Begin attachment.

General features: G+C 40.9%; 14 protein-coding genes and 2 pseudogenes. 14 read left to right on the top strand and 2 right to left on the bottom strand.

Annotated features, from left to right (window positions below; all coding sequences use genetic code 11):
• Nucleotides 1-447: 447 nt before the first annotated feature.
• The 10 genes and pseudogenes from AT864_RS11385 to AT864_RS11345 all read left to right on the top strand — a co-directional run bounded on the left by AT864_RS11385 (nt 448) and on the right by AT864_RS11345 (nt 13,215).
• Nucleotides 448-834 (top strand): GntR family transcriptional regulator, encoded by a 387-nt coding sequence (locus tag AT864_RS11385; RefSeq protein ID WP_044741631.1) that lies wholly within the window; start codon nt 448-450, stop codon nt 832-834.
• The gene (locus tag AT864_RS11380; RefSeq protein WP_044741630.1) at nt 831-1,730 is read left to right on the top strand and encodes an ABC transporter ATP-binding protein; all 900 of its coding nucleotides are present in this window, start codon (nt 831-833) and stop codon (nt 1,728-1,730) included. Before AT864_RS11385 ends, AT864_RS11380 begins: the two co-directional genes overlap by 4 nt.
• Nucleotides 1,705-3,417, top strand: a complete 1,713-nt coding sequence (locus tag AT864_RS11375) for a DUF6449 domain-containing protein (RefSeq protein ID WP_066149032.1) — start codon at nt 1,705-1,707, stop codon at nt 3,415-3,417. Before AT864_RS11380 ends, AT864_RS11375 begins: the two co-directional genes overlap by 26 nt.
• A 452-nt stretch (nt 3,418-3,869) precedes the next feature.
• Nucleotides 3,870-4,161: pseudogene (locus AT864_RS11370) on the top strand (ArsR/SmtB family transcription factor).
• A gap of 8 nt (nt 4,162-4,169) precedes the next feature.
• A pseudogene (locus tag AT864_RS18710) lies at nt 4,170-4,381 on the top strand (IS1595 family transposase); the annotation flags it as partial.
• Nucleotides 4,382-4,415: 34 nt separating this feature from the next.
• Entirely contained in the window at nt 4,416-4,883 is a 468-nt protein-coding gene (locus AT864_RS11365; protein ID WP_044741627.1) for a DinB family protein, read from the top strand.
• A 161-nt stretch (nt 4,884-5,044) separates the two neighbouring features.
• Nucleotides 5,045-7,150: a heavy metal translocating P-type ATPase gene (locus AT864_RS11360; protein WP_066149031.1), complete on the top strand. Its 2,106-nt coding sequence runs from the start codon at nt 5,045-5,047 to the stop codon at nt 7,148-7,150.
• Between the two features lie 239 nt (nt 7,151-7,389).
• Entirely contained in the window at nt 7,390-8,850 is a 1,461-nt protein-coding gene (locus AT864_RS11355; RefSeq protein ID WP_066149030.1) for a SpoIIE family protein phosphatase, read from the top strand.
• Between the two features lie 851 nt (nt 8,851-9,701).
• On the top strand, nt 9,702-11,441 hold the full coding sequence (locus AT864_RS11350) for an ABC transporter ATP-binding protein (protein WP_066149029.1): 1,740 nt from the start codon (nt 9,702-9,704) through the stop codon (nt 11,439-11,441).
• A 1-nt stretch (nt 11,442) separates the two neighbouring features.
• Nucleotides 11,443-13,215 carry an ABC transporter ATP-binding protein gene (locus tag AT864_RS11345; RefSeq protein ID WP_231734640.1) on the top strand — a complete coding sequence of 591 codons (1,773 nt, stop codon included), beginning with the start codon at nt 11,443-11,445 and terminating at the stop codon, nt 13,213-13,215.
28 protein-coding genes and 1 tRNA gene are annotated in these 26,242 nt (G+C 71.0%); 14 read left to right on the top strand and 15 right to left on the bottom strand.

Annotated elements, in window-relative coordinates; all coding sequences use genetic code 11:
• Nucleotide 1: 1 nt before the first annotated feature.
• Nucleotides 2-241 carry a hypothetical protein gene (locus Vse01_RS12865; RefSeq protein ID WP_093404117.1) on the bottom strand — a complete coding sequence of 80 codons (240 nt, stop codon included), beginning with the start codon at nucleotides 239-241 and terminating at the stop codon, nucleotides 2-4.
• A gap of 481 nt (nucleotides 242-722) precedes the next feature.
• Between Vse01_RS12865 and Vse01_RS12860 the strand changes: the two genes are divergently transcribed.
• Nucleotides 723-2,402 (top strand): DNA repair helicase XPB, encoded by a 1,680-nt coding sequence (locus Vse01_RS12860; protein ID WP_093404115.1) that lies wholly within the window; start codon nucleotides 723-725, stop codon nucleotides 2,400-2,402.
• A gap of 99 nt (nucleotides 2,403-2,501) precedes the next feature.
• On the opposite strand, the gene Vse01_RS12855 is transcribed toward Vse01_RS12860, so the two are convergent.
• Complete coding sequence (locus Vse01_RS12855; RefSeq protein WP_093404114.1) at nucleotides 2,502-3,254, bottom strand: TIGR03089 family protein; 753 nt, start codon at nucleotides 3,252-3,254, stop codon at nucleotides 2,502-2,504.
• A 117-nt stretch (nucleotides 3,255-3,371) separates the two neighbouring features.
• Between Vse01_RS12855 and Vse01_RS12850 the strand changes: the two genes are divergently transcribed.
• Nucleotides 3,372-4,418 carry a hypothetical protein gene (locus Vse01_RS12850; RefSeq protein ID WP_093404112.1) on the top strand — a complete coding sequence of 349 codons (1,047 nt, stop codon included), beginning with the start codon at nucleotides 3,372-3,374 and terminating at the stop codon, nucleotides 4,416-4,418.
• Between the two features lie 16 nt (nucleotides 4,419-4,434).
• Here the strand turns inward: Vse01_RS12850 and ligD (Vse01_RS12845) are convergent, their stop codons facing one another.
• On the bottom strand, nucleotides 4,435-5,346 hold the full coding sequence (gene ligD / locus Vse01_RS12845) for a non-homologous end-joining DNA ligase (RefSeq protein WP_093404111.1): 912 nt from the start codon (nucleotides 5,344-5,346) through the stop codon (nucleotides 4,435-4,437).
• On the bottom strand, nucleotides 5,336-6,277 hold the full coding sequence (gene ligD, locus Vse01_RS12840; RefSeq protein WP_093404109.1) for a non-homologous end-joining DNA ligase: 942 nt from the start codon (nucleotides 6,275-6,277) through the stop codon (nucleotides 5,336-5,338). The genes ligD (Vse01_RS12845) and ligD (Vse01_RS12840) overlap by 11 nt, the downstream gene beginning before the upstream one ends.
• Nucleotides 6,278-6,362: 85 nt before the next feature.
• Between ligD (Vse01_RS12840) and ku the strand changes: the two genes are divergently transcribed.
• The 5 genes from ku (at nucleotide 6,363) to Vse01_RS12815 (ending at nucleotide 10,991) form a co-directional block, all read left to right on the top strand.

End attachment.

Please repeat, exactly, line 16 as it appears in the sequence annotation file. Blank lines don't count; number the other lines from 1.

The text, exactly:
• Between the two features lie 239 nt (nt 7,151-7,389).